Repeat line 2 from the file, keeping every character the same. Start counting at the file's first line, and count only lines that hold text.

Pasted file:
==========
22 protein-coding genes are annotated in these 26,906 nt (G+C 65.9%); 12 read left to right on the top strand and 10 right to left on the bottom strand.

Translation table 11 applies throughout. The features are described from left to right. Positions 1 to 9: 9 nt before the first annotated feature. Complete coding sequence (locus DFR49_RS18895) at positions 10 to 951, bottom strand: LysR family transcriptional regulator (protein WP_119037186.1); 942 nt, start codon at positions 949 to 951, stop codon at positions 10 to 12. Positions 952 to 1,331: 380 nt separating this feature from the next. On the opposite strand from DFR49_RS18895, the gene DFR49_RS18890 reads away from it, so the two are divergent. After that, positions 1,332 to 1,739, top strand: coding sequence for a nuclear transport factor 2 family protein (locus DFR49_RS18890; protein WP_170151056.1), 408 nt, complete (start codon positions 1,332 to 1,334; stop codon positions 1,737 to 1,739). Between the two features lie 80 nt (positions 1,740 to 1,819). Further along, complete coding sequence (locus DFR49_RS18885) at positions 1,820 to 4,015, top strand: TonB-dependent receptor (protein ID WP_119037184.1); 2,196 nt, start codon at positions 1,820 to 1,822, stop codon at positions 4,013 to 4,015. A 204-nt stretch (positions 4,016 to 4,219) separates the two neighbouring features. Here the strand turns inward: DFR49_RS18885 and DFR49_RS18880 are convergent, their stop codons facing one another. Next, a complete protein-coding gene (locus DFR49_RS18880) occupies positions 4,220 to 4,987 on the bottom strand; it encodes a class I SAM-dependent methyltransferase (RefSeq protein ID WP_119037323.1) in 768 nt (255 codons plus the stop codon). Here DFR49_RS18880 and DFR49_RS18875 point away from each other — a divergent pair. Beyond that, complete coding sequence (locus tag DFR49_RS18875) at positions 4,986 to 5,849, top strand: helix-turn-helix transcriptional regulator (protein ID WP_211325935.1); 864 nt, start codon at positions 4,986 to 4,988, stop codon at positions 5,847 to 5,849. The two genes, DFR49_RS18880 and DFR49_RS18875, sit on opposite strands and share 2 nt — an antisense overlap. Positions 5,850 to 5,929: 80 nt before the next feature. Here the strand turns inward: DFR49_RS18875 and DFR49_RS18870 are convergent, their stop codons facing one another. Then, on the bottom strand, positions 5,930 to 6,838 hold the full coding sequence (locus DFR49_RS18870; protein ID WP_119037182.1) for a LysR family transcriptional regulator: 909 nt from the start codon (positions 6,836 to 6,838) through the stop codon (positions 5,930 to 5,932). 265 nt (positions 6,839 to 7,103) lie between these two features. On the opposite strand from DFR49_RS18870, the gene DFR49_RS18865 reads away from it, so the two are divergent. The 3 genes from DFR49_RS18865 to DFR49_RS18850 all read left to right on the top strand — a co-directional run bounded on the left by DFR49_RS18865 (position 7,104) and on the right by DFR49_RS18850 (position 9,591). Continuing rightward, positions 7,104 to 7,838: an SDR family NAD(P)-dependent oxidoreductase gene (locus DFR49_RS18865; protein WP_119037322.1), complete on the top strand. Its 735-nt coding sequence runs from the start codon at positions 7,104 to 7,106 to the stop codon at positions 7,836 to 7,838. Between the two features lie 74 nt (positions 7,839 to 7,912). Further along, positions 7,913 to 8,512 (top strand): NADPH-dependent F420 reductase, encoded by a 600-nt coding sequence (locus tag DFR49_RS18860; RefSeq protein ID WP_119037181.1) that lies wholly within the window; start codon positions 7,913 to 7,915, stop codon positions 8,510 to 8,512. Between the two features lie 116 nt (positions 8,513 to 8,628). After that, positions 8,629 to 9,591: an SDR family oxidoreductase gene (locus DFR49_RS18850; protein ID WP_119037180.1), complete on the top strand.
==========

Translation table 11 applies throughout. The features are described from left to right. Positions 1 to 9: 9 nt before the first annotated feature. Complete coding sequence (locus DFR49_RS18895) at positions 10 to 951, bottom strand: LysR family transcriptional regulator (protein WP_119037186.1); 942 nt, start codon at positions 949 to 951, stop codon at positions 10 to 12. Positions 952 to 1,331: 380 nt separating this feature from the next. On the opposite strand from DFR49_RS18895, the gene DFR49_RS18890 reads away from it, so the two are divergent. After that, positions 1,332 to 1,739, top strand: coding sequence for a nuclear transport factor 2 family protein (locus DFR49_RS18890; protein WP_170151056.1), 408 nt, complete (start codon positions 1,332 to 1,334; stop codon positions 1,737 to 1,739). Between the two features lie 80 nt (positions 1,740 to 1,819). Further along, complete coding sequence (locus DFR49_RS18885) at positions 1,820 to 4,015, top strand: TonB-dependent receptor (protein ID WP_119037184.1); 2,196 nt, start codon at positions 1,820 to 1,822, stop codon at positions 4,013 to 4,015. A 204-nt stretch (positions 4,016 to 4,219) separates the two neighbouring features. Here the strand turns inward: DFR49_RS18885 and DFR49_RS18880 are convergent, their stop codons facing one another. Next, a complete protein-coding gene (locus DFR49_RS18880) occupies positions 4,220 to 4,987 on the bottom strand; it encodes a class I SAM-dependent methyltransferase (RefSeq protein ID WP_119037323.1) in 768 nt (255 codons plus the stop codon). Here DFR49_RS18880 and DFR49_RS18875 point away from each other — a divergent pair. Beyond that, complete coding sequence (locus tag DFR49_RS18875) at positions 4,986 to 5,849, top strand: helix-turn-helix transcriptional regulator (protein ID WP_211325935.1); 864 nt, start codon at positions 4,986 to 4,988, stop codon at positions 5,847 to 5,849. The two genes, DFR49_RS18880 and DFR49_RS18875, sit on opposite strands and share 2 nt — an antisense overlap. Positions 5,850 to 5,929: 80 nt before the next feature. Here the strand turns inward: DFR49_RS18875 and DFR49_RS18870 are convergent, their stop codons facing one another. Then, on the bottom strand, positions 5,930 to 6,838 hold the full coding sequence (locus DFR49_RS18870; protein ID WP_119037182.1) for a LysR family transcriptional regulator: 909 nt from the start codon (positions 6,836 to 6,838) through the stop codon (positions 5,930 to 5,932). 265 nt (positions 6,839 to 7,103) lie between these two features. On the opposite strand from DFR49_RS18870, the gene DFR49_RS18865 reads away from it, so the two are divergent. The 3 genes from DFR49_RS18865 to DFR49_RS18850 all read left to right on the top strand — a co-directional run bounded on the left by DFR49_RS18865 (position 7,104) and on the right by DFR49_RS18850 (position 9,591). Continuing rightward, positions 7,104 to 7,838: an SDR family NAD(P)-dependent oxidoreductase gene (locus DFR49_RS18865; protein WP_119037322.1), complete on the top strand. Its 735-nt coding sequence runs from the start codon at positions 7,104 to 7,106 to the stop codon at positions 7,836 to 7,838. Between the two features lie 74 nt (positions 7,839 to 7,912). Further along, positions 7,913 to 8,512 (top strand): NADPH-dependent F420 reductase, encoded by a 600-nt coding sequence (locus tag DFR49_RS18860; RefSeq protein ID WP_119037181.1) that lies wholly within the window; start codon positions 7,913 to 7,915, stop codon positions 8,510 to 8,512. Between the two features lie 116 nt (positions 8,513 to 8,628). After that, positions 8,629 to 9,591: an SDR family oxidoreductase gene (locus DFR49_RS18850; protein ID WP_119037180.1), complete on the top strand.